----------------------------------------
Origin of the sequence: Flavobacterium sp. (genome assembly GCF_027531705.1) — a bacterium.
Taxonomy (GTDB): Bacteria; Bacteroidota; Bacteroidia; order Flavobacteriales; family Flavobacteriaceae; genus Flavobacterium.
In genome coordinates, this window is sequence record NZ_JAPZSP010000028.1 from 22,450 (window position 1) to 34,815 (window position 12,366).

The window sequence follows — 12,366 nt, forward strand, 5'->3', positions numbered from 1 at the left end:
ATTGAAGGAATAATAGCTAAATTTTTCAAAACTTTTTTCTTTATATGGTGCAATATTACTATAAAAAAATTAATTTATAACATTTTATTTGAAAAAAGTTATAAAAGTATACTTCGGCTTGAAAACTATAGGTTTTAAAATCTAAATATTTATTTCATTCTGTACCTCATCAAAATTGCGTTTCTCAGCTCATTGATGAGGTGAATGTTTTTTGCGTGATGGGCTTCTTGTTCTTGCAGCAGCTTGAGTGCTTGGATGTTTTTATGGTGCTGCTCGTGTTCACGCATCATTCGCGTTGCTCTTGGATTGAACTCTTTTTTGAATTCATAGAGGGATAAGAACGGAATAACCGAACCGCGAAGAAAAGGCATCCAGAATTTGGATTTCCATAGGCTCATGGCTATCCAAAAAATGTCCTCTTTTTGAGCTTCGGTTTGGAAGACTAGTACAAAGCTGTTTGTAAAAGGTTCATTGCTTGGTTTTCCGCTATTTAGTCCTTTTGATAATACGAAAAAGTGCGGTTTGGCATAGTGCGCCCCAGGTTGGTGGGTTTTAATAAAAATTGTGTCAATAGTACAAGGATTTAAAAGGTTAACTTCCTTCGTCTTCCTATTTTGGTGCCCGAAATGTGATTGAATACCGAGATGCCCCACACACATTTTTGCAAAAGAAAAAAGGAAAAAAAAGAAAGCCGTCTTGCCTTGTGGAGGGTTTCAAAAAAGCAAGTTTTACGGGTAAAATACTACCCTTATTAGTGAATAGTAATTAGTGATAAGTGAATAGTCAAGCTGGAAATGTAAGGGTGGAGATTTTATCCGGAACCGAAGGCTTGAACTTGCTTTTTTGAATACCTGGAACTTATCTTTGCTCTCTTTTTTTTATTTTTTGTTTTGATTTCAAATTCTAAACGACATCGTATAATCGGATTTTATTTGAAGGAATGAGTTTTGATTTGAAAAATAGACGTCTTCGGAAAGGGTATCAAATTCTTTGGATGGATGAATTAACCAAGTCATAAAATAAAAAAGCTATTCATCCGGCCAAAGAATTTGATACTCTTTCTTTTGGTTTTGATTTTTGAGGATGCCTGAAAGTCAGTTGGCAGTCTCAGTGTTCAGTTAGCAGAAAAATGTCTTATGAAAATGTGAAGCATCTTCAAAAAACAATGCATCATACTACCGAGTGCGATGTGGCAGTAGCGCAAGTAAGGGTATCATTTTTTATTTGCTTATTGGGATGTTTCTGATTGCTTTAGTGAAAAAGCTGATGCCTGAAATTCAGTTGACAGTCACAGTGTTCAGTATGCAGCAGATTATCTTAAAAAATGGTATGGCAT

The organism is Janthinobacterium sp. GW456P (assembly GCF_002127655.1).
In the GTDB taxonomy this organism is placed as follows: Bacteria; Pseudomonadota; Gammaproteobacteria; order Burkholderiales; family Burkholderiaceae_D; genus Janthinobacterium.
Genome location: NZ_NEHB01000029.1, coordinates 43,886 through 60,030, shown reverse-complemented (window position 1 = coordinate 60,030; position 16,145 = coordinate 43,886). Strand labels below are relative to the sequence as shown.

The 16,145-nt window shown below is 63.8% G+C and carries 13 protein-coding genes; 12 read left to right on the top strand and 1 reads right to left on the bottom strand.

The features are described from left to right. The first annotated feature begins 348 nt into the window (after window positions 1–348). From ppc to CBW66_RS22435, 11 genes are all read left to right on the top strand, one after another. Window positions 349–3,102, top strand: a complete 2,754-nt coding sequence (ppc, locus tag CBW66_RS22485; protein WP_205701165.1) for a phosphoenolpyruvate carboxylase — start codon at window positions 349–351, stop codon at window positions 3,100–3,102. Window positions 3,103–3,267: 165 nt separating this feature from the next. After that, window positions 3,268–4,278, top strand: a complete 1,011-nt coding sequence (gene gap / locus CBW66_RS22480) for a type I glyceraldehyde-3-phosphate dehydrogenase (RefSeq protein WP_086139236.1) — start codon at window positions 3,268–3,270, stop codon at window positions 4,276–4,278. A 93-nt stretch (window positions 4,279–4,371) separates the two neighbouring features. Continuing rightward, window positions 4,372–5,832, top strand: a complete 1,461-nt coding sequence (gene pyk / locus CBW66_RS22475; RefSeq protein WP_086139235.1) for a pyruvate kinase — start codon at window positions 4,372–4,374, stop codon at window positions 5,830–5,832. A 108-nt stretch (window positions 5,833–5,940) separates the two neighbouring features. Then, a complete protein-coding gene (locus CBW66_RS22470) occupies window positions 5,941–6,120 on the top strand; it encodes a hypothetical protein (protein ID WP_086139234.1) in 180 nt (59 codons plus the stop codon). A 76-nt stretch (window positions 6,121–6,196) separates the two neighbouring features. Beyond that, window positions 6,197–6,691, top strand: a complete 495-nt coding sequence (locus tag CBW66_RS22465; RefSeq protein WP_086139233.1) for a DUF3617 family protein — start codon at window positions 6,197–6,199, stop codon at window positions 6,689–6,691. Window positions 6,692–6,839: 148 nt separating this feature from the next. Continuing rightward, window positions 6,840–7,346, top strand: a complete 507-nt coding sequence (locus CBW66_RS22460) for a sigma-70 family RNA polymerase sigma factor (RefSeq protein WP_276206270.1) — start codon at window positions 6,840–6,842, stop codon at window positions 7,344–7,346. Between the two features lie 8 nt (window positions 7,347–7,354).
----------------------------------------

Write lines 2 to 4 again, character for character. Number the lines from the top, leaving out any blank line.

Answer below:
Taxonomy (GTDB): Bacteria; Bacteroidota; Bacteroidia; order Flavobacteriales; family Flavobacteriaceae; genus Flavobacterium.
In genome coordinates, this window is sequence record NZ_JAPZSP010000028.1 from 22,450 (window position 1) to 34,815 (window position 12,366).

The window sequence follows — 12,366 nt, forward strand, 5'->3', positions numbered from 1 at the left end: